Preparing Your Kids for School

Preparing Your Kids for School August 6, 2018

Whether you homeschool or send your kids to private or public school, the re-entry back into the school year doesn’t have to be rough. Here are some tips for helping your kids prepare for school that will make the transition easier on everyone.

It’s August, which means the school year for thousands of kids will soon begin. After a summer of fun, sun, and fewer rules, most kids aren’t ready to focus on reading, writing or arithmetic. I’ve asked other parents and experts for some easy ways to get kids ready for school.


Focus on the Positive
Talk positively about school to your child and try to keep your concerns separate from theirs. “You’ll both be anxious about it,” Lisa Kampwirth, director of preschool at North Park Elementary School in Chicago. “Know that they’re in good hands.”

Focus on Sleep
Most of us are aware of how important sleep is to our brains, and for kids of all ages—including teenagers!—getting plenty of sleep is essential to having a brain ready for learning. Since most of us let our kids stay up late and sleep in during the summer, we should take some time in the weeks leading up to school to help our kids gradually adjust to a school bedtime and wakeup. As Eve Herrera Rosno said, “Ease into the school bedtime/waketime schedule ahead of time! It’s going to be rough this year for our family as we’ve had lots of late nights!”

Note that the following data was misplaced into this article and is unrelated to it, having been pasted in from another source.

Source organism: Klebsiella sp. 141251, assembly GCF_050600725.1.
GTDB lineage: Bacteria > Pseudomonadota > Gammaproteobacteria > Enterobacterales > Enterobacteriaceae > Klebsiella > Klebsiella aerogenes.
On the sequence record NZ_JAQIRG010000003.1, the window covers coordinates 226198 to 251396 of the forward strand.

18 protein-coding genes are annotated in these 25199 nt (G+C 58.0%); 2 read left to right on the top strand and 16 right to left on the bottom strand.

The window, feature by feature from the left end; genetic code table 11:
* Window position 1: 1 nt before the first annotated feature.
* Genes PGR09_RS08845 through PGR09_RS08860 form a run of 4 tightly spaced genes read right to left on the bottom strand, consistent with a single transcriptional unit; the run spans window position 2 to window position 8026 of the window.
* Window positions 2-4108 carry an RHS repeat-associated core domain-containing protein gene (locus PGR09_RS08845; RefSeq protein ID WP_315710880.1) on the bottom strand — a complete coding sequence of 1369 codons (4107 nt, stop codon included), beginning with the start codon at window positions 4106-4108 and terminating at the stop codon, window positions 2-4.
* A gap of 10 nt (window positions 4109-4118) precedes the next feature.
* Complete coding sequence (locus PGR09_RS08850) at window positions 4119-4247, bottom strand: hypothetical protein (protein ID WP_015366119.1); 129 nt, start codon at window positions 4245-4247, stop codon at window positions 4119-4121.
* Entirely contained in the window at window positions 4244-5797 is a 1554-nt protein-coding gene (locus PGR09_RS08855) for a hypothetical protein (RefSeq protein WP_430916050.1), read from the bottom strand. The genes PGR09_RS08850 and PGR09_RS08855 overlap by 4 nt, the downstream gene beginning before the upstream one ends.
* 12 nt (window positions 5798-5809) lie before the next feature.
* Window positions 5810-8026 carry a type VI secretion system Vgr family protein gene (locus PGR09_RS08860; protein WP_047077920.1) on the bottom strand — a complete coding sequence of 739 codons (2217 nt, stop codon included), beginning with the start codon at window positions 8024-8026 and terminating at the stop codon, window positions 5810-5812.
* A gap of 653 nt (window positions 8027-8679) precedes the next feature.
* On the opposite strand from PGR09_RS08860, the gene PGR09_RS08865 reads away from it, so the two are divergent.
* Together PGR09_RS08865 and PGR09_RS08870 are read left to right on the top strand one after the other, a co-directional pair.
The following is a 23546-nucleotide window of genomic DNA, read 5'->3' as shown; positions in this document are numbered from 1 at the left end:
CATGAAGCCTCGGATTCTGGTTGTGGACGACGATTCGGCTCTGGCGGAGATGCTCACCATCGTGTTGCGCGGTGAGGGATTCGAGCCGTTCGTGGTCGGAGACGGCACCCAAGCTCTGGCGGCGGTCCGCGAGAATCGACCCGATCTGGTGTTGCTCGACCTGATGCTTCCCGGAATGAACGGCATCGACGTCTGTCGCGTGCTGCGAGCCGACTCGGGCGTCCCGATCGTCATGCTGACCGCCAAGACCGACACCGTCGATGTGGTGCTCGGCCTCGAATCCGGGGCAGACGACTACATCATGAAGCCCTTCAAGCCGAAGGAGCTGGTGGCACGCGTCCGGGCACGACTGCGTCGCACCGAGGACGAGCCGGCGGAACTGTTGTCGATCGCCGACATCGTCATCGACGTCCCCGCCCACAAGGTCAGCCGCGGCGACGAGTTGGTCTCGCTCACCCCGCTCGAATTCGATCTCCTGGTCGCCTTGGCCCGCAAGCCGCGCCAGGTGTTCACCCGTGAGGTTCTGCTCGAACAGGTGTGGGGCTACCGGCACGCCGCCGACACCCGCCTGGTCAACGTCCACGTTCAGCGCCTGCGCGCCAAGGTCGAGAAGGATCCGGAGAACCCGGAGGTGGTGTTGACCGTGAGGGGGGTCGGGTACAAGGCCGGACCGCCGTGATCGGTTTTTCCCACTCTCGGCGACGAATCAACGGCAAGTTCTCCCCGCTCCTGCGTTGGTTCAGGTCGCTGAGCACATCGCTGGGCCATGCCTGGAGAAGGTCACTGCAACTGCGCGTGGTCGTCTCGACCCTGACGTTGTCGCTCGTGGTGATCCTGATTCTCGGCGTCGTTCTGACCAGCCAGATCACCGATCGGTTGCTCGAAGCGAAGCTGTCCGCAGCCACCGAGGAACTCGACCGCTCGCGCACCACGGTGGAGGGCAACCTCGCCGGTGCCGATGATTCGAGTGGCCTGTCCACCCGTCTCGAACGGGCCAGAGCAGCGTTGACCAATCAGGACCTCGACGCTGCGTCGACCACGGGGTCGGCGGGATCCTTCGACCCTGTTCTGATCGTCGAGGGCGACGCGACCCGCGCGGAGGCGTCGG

Chris Brantner, Certified Sleep Science Coach at, offered several pointers to help kids get the sleep they need for school. “Move bedtime forward by 10 or 15 minutes every couple of days starting a week or so before school begins. Don’t expect them to be able to stay up late one night, and suddenly go to bed an hour or two earlier the next,” Brantner said.

Make sure your children have a good bedtime routine that starts about half an hour before lights out. This can include getting ready for bed, reading before bed, etc. Electronic devices for all kids—including teenagers!—should be turned off at least an hour before bedtime to allow the brain to relax and get ready for sleep. “Definitely keep devices out of the bedroom, as they may prove too much of a temptation even for the best of kids. The majority of teens report waking up in the middle of the night to text or use social media—remove that temptation!,” Brantner said.

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